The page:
Storm could play wild card for California fire
IDYLLWILD, Calif. – Firefighters got little help from Mother Nature on Saturday as much-needed rainfall from expected thunderstorms didn’t materialize for a huge wildfire burning in the Southern California mountains near Palm Springs.
Fire officials were hopeful the storms, which can also bring wind, lightning and other volatile conditions, would douse some of the flames, but they said there was no significant rainfall.
Cooler temperatures overnight, however, helped firefighters make progress on the fire’s northern and southern flanks in the San Jacinto Mountains, as personnel worked to spare nearby desert communities from damage.
The blaze, which grew to roughly 42 square miles, was 49 percent contained, officials said.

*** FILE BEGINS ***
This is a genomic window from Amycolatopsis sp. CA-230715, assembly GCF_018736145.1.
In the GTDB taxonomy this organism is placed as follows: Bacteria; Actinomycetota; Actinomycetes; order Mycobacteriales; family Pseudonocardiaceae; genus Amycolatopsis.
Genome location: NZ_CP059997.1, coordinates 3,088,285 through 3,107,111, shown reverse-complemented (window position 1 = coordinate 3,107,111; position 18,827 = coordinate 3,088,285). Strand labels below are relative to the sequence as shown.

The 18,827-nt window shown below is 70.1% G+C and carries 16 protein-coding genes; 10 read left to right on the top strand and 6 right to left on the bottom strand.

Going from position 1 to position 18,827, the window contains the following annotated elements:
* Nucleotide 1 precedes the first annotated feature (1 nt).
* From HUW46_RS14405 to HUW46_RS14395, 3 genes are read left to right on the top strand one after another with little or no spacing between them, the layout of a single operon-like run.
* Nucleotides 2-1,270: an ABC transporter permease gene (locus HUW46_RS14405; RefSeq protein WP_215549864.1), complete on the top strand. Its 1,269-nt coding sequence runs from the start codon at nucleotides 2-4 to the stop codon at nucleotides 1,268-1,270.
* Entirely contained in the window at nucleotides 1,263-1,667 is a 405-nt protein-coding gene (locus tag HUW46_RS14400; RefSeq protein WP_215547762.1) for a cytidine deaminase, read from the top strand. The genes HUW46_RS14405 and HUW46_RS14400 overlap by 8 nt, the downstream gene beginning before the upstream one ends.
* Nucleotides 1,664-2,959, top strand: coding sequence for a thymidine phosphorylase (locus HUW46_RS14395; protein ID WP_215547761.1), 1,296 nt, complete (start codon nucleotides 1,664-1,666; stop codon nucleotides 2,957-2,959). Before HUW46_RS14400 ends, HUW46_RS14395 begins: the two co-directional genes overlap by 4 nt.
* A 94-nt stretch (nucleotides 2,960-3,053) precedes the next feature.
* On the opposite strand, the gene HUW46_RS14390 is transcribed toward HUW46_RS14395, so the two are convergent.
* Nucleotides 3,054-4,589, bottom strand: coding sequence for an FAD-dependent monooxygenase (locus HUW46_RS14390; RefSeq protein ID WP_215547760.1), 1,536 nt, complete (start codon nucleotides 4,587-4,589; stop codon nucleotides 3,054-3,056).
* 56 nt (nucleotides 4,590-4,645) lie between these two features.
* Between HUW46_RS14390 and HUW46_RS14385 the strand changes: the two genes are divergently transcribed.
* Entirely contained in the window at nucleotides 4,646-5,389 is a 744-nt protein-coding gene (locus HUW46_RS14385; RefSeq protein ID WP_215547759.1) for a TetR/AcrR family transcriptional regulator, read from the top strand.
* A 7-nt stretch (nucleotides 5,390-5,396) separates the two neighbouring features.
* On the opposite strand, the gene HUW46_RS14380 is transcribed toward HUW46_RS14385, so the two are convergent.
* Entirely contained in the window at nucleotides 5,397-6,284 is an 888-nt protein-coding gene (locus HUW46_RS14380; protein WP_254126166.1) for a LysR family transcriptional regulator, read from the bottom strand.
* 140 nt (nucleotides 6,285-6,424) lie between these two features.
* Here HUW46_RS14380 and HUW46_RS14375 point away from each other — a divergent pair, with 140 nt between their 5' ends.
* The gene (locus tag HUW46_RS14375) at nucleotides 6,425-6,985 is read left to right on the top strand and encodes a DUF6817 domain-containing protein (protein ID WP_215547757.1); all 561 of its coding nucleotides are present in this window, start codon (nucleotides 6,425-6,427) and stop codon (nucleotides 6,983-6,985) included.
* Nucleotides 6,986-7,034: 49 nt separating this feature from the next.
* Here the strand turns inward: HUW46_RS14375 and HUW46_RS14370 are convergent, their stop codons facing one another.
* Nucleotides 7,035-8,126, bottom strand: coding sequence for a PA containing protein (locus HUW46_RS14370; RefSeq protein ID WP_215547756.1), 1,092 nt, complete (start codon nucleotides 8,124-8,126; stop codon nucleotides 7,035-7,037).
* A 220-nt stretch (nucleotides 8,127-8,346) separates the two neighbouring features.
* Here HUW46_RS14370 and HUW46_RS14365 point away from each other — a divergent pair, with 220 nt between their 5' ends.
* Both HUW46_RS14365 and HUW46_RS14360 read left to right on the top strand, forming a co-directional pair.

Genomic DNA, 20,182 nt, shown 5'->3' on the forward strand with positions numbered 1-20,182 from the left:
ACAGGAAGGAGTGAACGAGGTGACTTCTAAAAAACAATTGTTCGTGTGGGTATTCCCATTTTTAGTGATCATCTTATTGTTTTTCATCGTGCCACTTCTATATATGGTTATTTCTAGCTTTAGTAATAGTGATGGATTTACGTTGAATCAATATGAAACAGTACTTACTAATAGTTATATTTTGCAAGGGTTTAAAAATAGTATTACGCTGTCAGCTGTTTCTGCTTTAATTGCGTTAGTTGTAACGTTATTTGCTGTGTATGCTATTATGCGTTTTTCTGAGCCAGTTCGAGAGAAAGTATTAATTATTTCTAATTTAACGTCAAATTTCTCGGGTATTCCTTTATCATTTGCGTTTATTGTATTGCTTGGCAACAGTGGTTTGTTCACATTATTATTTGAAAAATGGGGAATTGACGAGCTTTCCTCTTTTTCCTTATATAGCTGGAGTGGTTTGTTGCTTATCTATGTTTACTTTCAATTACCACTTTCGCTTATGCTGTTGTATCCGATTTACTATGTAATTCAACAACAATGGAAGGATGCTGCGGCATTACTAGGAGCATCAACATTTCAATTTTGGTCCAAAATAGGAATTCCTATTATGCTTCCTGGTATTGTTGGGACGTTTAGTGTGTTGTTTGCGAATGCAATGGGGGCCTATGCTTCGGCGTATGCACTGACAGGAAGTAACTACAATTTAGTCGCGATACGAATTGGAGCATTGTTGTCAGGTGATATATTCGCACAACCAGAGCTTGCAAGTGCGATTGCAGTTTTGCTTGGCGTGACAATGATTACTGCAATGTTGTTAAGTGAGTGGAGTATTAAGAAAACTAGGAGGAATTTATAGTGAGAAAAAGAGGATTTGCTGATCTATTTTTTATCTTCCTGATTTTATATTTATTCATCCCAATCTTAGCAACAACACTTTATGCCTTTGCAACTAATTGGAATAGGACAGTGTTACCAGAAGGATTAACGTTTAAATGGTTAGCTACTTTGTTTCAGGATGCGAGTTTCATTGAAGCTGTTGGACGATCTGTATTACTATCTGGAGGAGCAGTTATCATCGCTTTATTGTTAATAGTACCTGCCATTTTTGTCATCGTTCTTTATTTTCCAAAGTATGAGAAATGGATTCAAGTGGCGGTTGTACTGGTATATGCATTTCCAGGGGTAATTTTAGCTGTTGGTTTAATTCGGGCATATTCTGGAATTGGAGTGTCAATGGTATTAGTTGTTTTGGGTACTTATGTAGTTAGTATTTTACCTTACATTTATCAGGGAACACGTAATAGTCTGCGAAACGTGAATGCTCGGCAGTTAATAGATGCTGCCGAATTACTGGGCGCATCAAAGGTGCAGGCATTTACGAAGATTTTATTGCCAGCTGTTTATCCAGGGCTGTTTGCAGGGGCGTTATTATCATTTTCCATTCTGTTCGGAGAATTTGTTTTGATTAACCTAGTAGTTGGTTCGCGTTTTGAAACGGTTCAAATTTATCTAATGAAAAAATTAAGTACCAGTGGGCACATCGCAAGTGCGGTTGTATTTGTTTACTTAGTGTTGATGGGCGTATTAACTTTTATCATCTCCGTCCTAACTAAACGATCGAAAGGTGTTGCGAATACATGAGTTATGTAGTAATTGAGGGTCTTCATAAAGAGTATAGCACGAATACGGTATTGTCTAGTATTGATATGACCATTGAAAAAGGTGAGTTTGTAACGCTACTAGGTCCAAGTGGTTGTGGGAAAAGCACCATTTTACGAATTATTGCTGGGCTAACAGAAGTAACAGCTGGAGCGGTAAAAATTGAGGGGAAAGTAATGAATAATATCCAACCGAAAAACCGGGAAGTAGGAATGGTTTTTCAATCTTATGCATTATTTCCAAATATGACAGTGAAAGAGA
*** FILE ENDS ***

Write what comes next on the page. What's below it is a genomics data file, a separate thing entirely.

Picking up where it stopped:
Thunderstorms present a major threat to progress this weekend. Combined with hot air on the ground, the unstable air could create a strong updraft that draws smoke high into the atmosphere, fire spokesman Capt. Mike Lindbery said.
If the smoke column rises too high, moisture at the top could freeze and the ice’s weight could make the column collapse, creating a strong downdraft.
“We’re very concerned because this is the condition in the past that has definitely caused big firestorms and the death of citizens and firefighters,” Lindbery said.
Storm cells approached the area Friday afternoon but dissipated before reaching the fire zone. But the threat would remain through the weekend, and fire officials hoped it would be mild cloud cover and high humidity that could help in the firefight.
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